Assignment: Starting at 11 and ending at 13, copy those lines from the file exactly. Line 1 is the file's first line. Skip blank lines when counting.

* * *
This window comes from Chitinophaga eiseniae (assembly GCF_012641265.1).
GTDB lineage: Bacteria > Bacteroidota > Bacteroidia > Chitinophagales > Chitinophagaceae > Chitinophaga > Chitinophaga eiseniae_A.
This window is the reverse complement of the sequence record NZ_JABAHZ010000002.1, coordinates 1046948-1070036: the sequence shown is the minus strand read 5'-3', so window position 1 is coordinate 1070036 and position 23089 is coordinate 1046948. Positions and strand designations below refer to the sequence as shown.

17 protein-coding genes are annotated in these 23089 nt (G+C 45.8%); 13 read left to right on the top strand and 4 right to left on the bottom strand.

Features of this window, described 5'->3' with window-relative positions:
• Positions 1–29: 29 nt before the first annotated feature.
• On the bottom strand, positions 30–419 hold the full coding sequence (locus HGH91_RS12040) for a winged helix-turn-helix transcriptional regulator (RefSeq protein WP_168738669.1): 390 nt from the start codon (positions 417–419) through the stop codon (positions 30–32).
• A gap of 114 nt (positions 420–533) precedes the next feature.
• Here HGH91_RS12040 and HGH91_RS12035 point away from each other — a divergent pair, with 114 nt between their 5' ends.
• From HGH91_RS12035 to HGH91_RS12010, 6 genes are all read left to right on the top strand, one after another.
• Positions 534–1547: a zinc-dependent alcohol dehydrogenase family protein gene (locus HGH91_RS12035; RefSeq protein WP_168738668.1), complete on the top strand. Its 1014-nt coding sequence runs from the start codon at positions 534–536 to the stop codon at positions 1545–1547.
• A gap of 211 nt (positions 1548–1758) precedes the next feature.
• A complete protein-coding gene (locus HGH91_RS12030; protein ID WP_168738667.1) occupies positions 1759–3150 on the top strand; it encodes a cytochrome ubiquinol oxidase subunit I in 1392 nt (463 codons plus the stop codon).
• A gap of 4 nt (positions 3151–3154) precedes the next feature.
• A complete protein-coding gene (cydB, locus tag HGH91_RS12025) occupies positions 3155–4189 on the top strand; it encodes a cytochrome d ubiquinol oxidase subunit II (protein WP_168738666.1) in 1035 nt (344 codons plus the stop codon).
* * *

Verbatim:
• Positions 534–1547: a zinc-dependent alcohol dehydrogenase family protein gene (locus HGH91_RS12035; RefSeq protein WP_168738668.1), complete on the top strand. Its 1014-nt coding sequence runs from the start codon at positions 534–536 to the stop codon at positions 1545–1547.
• A gap of 211 nt (positions 1548–1758) precedes the next feature.
• A complete protein-coding gene (locus HGH91_RS12030; protein ID WP_168738667.1) occupies positions 1759–3150 on the top strand; it encodes a cytochrome ubiquinol oxidase subunit I in 1392 nt (463 codons plus the stop codon).